It is sometimes thought that Jesus told stories because he wanted to persuade the masses, the common people who are not used to debating fine points of theology like the scribes and priests. This is partially true, but it is also true that the radical message of the kingdom of heaven required a means of communication that was best suited for it. Like any work of art, stories “create” new ways of seeing the world—and it is, after all, a new world that Jesus means to create.
Let me put this another way: Jesus himself communicated the deep mysteries of a new way of being through the use of such things as vivid imagery, symbolism, metaphors, and other devices common to artistic expression. In fact, the incarnation, God in human flesh, is not a debate or argument about the nature of God that appeals primarily to the intellect. It is a vivid—and true—demonstration, a portrait, of a radically new and mysterious way of thinking about God, the world, and our place in it.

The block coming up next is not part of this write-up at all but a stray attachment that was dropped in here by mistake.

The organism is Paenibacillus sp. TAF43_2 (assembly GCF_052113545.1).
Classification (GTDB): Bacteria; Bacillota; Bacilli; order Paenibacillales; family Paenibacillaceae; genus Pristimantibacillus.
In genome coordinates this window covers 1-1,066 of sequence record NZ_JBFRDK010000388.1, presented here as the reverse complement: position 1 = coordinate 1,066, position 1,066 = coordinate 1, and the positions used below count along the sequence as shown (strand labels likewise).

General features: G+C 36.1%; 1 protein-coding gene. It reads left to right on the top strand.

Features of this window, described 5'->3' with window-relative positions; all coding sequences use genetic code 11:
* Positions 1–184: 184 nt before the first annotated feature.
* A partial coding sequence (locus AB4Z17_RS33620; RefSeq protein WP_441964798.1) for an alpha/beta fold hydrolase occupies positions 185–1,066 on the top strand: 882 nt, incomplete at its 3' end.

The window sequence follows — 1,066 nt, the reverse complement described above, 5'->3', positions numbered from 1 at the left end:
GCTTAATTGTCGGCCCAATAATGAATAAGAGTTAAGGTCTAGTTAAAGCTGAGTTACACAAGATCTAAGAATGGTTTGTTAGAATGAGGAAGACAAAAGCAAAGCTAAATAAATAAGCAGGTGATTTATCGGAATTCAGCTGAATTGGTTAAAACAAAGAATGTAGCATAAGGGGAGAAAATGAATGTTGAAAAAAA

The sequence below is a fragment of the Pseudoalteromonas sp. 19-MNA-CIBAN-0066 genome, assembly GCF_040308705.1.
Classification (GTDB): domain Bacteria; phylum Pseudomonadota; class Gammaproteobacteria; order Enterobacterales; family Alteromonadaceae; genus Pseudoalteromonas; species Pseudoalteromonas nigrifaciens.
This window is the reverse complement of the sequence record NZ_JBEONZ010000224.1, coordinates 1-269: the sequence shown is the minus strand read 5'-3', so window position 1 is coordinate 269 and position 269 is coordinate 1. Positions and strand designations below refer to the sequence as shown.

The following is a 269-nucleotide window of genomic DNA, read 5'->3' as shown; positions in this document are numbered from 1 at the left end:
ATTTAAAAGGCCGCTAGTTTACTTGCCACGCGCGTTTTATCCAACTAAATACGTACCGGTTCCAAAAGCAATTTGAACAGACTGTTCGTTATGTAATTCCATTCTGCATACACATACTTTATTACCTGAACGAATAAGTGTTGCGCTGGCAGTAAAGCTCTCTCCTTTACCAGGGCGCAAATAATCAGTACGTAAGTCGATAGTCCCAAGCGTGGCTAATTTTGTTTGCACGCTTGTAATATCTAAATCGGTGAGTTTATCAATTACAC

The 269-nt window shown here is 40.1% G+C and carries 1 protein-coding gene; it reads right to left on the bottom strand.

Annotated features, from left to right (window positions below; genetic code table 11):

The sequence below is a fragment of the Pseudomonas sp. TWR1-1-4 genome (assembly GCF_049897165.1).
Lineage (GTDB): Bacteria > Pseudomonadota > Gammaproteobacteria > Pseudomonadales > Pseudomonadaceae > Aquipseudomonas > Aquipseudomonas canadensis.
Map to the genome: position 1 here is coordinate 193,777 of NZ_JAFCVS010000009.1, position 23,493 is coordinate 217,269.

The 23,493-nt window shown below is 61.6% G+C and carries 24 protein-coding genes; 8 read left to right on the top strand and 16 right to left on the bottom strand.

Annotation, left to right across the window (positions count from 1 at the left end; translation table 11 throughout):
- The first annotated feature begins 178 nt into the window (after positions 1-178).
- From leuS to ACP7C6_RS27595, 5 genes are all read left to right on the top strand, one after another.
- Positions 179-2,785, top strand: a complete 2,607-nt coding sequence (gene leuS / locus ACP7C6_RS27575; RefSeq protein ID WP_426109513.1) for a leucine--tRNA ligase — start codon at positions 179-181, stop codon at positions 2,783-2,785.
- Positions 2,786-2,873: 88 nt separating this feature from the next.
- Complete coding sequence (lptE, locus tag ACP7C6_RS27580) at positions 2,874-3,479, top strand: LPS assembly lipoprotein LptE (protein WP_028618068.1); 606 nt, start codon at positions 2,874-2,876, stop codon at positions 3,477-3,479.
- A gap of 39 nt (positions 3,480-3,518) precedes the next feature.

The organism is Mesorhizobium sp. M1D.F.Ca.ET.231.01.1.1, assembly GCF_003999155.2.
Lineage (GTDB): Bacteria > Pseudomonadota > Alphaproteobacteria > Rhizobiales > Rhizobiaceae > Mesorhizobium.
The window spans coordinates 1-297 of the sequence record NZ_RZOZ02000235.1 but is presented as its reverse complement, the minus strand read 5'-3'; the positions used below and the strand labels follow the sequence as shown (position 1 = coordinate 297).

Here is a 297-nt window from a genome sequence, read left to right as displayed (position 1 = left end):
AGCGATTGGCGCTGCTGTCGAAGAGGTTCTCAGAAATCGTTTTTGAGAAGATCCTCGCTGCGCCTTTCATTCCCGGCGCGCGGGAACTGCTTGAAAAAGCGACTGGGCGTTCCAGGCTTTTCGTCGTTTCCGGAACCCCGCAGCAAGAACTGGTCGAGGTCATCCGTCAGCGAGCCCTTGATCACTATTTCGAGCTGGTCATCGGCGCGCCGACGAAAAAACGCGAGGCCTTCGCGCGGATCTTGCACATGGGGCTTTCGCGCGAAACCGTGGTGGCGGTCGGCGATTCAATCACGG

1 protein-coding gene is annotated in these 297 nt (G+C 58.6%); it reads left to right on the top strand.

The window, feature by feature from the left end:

If this is how God chooses to communicate at the incarnation—the very climax and epicenter of his story—we should not be surprised to see God painting vivid portraits elsewhere in Scripture. This is especially true of Genesis and creation. Something so fundamental to God’s story may need to be told in a way that transcends the limitations of purely intellectual engagement. Genesis may be written more to show us—by grabbing us with its images than laying out a timeline of cause and effect events—that God is the central figure on the biblical drama.
Originally posted February 1, 2011.